What if a person dies in space?
Prior to entering space, astronauts have often had extensive training and medical examinations, and the likelihood of dying from natural causes has historically been low.
However, it seems that medical screening may not be done in this new era of space tourism, and only rudimentary pre-flight training may be given. With so many different types of individuals already traveling to space and the potential for humanity to construct bases on the Moon and beyond in the coming years, it begs the crucial question: what happens if someone passes away in space?
All national space activity, whether governmental or private, must be authorized and supervised by individual nations per international space law. Commercial tourist spaceflights must get a license from the Federal Aviation Administration to launch in the United States.
It would be necessary to determine the cause of death in the event that someone died while on a business tourism assignment. The Federal Aviation Administration would consider halting additional launches by the corporation while an inquiry is underway if a spaceflight participant’s death was caused by a mechanical issue with the spacecraft.
If mechanical failure is dismissed, the commercial provider would need to take into account its general duty of care to all travelers and determine whether it took all reasonable steps to prevent the person’s death.
A Practical Perspective
Missions that take people deeper into the Solar System will need to think about the physical disposal of human remains in addition to the legal aspect. It’s crucial to remember that various cultures view the deceased in very diverse ways in this situation.
It is conceivable that the corpse might be returned to Earth on brief excursions. To protect the crew members who were still alive, the body would need to be kept and maintained.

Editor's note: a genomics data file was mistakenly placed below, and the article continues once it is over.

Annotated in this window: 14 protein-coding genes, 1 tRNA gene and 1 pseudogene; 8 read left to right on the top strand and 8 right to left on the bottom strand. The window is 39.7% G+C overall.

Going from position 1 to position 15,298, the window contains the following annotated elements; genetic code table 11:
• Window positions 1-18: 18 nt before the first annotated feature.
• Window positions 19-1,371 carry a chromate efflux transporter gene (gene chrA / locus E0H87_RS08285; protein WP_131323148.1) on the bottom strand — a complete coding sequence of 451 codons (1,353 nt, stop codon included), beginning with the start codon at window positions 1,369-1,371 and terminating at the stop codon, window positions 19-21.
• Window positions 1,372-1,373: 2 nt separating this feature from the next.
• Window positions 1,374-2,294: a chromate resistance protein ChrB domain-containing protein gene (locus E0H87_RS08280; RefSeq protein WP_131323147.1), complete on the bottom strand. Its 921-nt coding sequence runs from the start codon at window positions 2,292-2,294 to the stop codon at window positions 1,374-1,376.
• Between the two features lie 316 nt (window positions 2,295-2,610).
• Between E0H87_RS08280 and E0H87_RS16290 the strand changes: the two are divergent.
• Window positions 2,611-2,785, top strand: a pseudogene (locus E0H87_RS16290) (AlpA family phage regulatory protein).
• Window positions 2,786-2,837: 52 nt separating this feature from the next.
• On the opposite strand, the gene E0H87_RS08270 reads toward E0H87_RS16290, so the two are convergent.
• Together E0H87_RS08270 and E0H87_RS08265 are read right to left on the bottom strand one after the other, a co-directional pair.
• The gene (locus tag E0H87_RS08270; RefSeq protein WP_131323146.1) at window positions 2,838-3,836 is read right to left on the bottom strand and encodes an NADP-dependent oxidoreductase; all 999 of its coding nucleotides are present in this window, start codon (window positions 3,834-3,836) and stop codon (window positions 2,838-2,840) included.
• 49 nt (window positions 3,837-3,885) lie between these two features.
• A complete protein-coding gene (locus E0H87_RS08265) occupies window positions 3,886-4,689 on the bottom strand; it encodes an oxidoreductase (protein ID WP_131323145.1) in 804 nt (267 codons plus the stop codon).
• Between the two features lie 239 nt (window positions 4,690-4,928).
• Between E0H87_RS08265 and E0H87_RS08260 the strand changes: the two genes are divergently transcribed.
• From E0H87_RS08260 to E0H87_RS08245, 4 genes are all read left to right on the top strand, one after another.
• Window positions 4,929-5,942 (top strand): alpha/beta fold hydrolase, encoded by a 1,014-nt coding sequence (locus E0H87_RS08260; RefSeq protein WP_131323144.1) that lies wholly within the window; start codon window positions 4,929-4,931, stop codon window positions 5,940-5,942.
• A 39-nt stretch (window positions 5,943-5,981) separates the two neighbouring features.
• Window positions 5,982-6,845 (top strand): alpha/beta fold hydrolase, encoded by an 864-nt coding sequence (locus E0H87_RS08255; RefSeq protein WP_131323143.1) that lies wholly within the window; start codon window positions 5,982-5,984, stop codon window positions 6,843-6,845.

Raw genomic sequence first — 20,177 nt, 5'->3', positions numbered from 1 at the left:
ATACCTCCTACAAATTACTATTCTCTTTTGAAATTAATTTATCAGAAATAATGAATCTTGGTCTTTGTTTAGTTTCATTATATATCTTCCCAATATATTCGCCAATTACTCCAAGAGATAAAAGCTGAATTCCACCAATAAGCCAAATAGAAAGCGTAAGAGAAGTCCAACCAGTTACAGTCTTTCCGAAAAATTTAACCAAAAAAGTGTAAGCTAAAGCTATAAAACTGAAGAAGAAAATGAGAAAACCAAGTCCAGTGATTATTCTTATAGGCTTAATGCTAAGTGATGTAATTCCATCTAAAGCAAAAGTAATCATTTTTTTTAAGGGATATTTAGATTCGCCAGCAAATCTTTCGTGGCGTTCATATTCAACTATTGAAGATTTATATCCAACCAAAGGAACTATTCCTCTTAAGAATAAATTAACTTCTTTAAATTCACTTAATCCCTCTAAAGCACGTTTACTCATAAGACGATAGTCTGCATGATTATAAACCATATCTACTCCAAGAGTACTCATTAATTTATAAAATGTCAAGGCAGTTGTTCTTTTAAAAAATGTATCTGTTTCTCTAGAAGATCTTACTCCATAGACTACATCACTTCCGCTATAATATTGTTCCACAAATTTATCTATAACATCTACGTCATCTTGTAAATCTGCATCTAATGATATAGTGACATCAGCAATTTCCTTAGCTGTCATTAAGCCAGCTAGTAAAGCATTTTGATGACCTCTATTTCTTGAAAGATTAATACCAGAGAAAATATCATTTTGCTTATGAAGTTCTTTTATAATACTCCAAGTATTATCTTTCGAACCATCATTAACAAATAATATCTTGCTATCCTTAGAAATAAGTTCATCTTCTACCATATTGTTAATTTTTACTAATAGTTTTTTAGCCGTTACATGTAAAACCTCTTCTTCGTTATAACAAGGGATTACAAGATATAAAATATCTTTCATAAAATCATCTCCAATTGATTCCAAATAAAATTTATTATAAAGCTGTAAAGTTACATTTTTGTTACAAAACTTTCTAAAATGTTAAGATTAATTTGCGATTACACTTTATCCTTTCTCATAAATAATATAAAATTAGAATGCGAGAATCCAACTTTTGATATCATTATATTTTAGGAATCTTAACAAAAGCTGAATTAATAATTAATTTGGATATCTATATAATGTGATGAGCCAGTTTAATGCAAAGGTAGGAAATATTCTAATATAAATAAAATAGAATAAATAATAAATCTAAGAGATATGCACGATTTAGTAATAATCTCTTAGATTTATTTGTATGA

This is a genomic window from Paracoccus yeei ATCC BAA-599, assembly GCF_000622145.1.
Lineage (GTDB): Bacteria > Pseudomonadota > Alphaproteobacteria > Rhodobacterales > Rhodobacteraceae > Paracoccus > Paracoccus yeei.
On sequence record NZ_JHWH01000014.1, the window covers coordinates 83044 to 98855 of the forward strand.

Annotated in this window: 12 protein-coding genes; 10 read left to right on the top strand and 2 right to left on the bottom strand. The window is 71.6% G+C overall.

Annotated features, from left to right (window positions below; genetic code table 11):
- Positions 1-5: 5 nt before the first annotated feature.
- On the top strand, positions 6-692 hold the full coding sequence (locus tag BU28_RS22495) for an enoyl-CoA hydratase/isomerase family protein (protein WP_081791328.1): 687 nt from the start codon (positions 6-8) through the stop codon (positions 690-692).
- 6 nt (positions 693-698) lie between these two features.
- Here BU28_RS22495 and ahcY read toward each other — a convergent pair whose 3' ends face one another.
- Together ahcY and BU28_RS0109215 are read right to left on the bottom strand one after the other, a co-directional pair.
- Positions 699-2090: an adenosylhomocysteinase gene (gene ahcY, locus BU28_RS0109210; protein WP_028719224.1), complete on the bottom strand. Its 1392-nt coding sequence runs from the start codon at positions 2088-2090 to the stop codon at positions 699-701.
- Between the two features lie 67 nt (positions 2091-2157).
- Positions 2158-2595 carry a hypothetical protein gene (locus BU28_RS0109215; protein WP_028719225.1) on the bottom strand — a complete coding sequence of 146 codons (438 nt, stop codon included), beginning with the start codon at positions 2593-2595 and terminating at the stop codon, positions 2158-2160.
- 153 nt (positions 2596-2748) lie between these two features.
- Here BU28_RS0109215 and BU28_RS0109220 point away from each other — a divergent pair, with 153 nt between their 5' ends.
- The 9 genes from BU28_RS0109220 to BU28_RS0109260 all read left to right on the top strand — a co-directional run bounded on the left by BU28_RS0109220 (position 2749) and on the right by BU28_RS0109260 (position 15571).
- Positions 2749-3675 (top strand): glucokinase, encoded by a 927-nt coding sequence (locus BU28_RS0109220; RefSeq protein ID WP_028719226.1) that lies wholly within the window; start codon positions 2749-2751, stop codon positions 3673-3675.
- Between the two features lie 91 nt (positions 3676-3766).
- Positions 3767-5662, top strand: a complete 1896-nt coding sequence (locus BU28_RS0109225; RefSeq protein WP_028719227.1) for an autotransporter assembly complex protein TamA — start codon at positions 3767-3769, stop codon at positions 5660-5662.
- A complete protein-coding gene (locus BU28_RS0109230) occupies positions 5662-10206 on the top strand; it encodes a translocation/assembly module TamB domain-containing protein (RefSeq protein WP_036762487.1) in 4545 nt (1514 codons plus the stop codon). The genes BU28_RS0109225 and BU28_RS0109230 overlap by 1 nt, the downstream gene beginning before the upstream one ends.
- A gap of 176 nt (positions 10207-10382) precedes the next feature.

The corpse may perhaps be frozen in the cold of space on a round-trip to Mars, which would take years and maybe a possibility in the future decades, to lessen its weight and make it simpler to store on the way back to Earth.
But if we begin colonizing space, it could be necessary to dispose of the dead rather than preserve them. Fans of Star Trek may remember how Spock’s body was launched into space, but in reality, this definitely wouldn’t be a good idea. Countries would not want a dead person drifting around in space, and the body itself might add to the rising problems brought on by space debris. The deceased person’s relatives can desire to have their loved one’s body returned to them.
On a colony, handling human remains is also tricky. A colonist’s remains interred on another planet might contaminate it physiologically. Additionally, cremation could need a lot of resources and be contaminated.
Technical methods for the preservation and disposal of human remains in space will surely exist in the future. However, the moral dilemmas surrounding space death transcend anthropological, legal, and cultural barriers. Though it may be unsettling to consider, this is only one of many discussions that will be necessary as humans evolve into a space-faring society.